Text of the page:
How many gold and silver investors are still hanging in there? Anybody?
Well, chins up, precious metals fans — because 2014 should see a broad range for precious metals prices, from slightly below to well above current levels, with an even broader range expected for silver…
Broad Spectrum of Predictions
Naturally, we’re not surprised to hear long-term silver(NYSEARCA:SLV) bulls calling for higher silver prices going forward.
“Silver To Hit New Highs Despite Bearish Forecasts,” reads a headline from Silverseek.com.
“One Trigger Event is About to Send Silver to All-Time Highs,” proclaims another from The Market Oracle.
But even large, international commodity research firms see the metals bull run as having plenty of life left. Research and consulting firm CPM Group expects to see silver “continuing a secular bull trend that began at the turn of the century.”
Bank of America’s Merrill Lynch (NYSE: BAC) wealth management division expects silver to reach $26.38 next year, up a tidy 35% from current levels. Analysts explained that an improving global outlook in economic activity would buoy silver, which has numerous industrial uses, and should help it outperform gold in 2014.
But we have to be balanced, as there are many other predictions to consider…
Canada’s Bank of Montreal (TSX: BMO), for instance, recently reported it was neutral on silver and gold, setting $21 and $1,275 targets for the metals in 2014, a mere 10% and 5% above today’s levels. Still not a bad return, though.
Meanwhile, for its guess on the number of jelly beans inside the jelly bean jar, Thomson Reuters GFMS last month released its call for an average silver price of $20.42 next year, citing a “strengthening U.S. dollar (NYSEARCA:UUP) and an improving economy plying investors away from the safe-haven investments of gold and silver to equities and bonds.”
And of course, we have Goldman Sachs (NYSE: GS), never shy about killing the party with its 2014 estimates of 15% lower gold prices,(NYSEARCA:GLD) which would drag the more volatile silver down at least 20% to below $16…
2014 Supply and Demand
Obviously, supply and demand is always to be considered when projecting future prices.
U.K. Barclays Bank believes “[the] silver mine supply looks healthy and continues to grow unabated across regions. Having grown by an average of 3% y/y since 2004, we expect mine production to grow 1%-2% y/y in 2013 and in 2014,” which it revealed in its September report.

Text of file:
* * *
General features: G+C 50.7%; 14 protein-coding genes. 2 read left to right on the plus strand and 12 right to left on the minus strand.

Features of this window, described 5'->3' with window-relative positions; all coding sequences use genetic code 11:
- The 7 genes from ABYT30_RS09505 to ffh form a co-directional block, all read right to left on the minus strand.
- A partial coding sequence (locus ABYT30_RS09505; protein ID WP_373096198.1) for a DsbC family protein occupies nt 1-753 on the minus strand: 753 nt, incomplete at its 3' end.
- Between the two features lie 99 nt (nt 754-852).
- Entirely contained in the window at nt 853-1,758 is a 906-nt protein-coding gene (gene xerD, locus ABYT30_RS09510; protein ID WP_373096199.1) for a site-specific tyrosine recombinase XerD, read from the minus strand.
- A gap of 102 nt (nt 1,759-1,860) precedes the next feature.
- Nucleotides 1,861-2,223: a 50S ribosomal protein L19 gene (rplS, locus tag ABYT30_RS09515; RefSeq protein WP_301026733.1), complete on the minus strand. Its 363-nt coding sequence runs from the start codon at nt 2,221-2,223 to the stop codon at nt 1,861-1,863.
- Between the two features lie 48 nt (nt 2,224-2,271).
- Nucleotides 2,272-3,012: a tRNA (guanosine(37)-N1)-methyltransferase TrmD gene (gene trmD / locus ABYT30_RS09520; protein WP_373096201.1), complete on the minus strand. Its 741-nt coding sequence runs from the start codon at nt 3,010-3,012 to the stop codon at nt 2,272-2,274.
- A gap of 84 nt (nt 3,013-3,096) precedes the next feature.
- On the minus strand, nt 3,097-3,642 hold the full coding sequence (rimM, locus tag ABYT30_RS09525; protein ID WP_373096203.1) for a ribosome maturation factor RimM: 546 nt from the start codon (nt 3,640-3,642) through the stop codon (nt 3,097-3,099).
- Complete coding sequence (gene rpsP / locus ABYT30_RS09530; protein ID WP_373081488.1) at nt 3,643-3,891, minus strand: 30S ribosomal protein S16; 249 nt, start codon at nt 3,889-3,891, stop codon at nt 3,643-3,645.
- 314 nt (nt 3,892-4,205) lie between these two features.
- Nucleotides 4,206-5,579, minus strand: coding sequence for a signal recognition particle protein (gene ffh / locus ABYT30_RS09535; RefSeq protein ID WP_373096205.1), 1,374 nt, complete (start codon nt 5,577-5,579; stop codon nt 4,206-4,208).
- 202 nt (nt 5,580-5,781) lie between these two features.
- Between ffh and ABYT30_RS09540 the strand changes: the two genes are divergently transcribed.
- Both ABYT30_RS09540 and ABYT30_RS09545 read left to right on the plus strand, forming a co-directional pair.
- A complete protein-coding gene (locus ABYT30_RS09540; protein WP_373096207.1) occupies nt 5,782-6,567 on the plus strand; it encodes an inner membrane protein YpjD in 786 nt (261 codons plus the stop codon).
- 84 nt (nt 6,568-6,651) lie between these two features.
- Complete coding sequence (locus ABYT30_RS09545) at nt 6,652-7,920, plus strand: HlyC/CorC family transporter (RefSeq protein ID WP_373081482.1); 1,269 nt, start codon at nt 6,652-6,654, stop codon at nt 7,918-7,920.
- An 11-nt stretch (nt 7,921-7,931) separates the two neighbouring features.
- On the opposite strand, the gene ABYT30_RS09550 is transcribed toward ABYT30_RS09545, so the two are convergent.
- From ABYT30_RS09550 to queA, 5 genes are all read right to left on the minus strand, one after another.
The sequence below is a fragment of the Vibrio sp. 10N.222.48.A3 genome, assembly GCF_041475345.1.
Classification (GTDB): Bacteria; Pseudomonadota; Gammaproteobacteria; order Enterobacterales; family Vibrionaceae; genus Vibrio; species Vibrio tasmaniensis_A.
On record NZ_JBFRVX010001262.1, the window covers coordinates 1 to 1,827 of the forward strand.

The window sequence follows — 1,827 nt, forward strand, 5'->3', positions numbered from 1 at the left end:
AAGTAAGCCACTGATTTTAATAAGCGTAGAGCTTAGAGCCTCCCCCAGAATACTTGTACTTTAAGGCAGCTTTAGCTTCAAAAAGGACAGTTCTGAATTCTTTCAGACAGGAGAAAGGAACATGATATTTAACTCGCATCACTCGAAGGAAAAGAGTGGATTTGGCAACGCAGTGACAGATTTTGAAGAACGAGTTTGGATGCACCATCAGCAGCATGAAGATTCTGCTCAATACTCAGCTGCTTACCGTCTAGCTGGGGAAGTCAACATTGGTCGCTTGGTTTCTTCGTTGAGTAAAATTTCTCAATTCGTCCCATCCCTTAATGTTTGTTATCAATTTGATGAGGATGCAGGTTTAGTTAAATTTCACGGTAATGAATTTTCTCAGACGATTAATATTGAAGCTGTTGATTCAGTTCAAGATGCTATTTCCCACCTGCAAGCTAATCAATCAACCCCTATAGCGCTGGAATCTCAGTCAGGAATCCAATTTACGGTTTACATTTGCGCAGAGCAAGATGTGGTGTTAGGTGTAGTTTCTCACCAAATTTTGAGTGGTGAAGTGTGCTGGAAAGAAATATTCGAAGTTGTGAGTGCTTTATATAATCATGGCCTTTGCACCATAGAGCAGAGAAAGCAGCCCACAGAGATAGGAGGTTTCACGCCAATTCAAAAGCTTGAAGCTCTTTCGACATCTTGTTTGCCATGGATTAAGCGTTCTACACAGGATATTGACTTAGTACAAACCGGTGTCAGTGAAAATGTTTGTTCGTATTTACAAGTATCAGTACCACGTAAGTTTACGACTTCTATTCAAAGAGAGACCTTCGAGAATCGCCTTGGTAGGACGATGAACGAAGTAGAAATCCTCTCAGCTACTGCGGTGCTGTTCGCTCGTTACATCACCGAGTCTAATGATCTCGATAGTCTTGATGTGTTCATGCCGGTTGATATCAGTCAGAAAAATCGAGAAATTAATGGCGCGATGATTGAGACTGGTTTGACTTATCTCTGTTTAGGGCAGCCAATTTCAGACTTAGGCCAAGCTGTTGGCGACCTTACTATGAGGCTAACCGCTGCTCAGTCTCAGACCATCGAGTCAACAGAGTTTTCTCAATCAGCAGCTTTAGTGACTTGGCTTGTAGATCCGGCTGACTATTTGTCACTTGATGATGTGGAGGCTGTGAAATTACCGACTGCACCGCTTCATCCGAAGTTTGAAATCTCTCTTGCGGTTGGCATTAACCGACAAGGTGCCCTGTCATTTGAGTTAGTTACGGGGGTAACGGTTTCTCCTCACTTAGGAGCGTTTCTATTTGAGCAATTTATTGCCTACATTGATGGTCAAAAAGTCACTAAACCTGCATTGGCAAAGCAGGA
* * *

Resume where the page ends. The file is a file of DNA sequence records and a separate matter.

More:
Though increased supply drives prices lower, if demand increases at a faster pace, any extra supply would be quickly soaked up and possibly result in a shortage.
“As of now,” notes Commodity Online, “silver is witnessing good retail and industrial demand.”
Much of that demand will come from an expected improvement in global industrial production. “By 2014, a somewhat more sustained recovery is envisaged,” the GFMS report indicated. “A global recovery of the auto market and a continued rebound in housing and construction will lift industrial demand for silver to a record 511 million ounces by 2014.”
Since “over half of all silver is used to make cars, computers, photovoltaic power systems and… synthetic fibers… an increase in global industrial activity” would predictably result in “an increase in the industrial demand for silver,” the report stressed. “Some products [such as electronic pads] did not exist until just a few years ago, so although their individual silver content is modest, they nonetheless represent silver demand that simply did not exist before.”
Investment Demand to Continue
Of course, we mustn’t omit the investment demand for silver coins and bars, which has surged from China to America and everywhere in between.
“Investors are expected to step up their purchases, backed by expectations for strong capital appreciation amid rising industrial demand for the metal. In this scenario, silver prices could rise rapidly, possibly touching fresh record highs,” CPM predicts — even if the firm is willing to give silver as much as 10 years in which to do that.
Yes, these “reputable” firms are concerned about their reputations, and so they are naturally going to play it safe with their estimates.
But once you pop the cork, you’ll be hard-pressed to get it to fit back in the bottle again…
When investor interest in silver shot like a cork back in 2007, the silver genie was let out of its bottle. No matter how low the price goes now, we’ll never be able to bottle up silver’s investment demand again.